1 What is Lease?
A lease is an agreement whereby the lessor conveys to the lessee in return for a payment or series of payments the right to use an asset for an agreed period of time.
The definition of a lease includes contracts for the hire of an asset that contain a provision giving the hirer an option to acquire title to the asset upon the fulfilment of agreed conditions. These contracts are sometimes known as hire purchase contracts.
1.1 Types of leases
There are two types of lease agreements mentioned under IAS 17:
- Finance lease
- Operating lease
A finance lease is a lease that transfers substantially all the risks and rewards incidental to ownership of an asset. Title may or may not eventually be transferred.
An operating lease is a lease other than a finance lease.
2 Classification of leases
The type of leasing agreement an entity has entered into is identified on the basis of the extent to which risks and rewards incidental to ownership of a leased asset lie with the lessor or the lessee.
Risks include the possibilities of losses from:
- idle capacity
- technological obsolescence
- variations in return because of changing economic conditions
Rewards may be represented by:
- the expectation of profitable operation over the asset’s economic life
- gain from appreciation in value
- realisation of a residual value.
A lease is classified as a finance lease if it transfers substantially all the risks and rewards incidental to ownership.
A lease is classified as an operating lease if it does not transfer substantially all the risks and rewards incidental to ownership.
2.1 Additional guidance on classification
IAS 17 recognises the fact that certain lease agreement can be so complex that it is not easily determinable whether a lease is a finance or an operating lease. Therefore it provides additional guidance. IAS 17 has mentioned several conditions and any of such conditions and indications either individually or in combination is present in the lease agreement then it is considered as a finance lease which are as follows:
- the lease transfers ownership of the asset to the lessee by the end of the lease term;
- the lessee has the option to purchase the asset at a price that is expected to be sufficiently lower than the fair value at the time the option will be exercised and at the inception of the lease it is reasonably certain that option to purchase the asset will be exercised by the lessee;
- the lease term is for the major part of the economic life of the asset even if title is not transferred;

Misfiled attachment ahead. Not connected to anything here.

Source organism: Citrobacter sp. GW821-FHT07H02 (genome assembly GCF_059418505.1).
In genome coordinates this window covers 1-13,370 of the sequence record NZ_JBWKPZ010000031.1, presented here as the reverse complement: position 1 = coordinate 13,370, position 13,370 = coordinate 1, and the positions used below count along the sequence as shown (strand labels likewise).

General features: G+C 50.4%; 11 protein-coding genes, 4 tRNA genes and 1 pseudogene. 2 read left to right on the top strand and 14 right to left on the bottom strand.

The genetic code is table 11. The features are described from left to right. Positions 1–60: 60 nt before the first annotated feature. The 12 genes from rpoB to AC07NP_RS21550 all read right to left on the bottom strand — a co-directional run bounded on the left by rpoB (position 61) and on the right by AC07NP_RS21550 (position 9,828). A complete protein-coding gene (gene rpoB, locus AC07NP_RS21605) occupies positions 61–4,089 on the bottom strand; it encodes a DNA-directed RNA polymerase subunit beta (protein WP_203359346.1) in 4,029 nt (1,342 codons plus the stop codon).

- at the inception of the lease the present value of the minimum lease payments amounts is equal to fair value or significantly close to fair value in amount
- the leased assets are of such a specialised nature that only the lessee can use them without major modifications.
- if the lessee can cancel the lease, the lessor’s losses associated with the cancellation are borne by the lessee;
- gains or losses from the fluctuation in the fair value of the residual accrue to the lessee (for example, in the form of a rent rebate equalling most of the sales proceeds at the end of the lease);
- the lessee has the ability to continue the lease for a secondary period at a rent that is substantially lower than market rent.
However, these indications, conditions and examples must not be considered as a conclusive evidence to determine the type of lease agreement rather the circumstances should be taken as a whole to correctly understand the type of the lease agreement.
When the classification of lease is done?
The determination whether risks and rewards has been transferred or not should be done at the inception of lease.
2.2 Changes in provision of lease agreement AFTER classification
If at any time the lessee and the lessor agree to change the provisions of the lease, other than by renewing the lease, in a manner that would have resulted in a different classification of the lease under the criteria in paragraphs 7–12 if the changed terms had been in effect at the inception of the lease, the revised agreement is regarded as a new agreement over its term (which may require a different accounting treatment as opposed to accounting treatment before such changes in provisions)
However, changes in estimates (for example, changes in estimates of the economic life or of the residual value of the leased property), or changes in circumstances (for example, default by the lessee), do not give rise to a new classification of a lease for accounting purposes.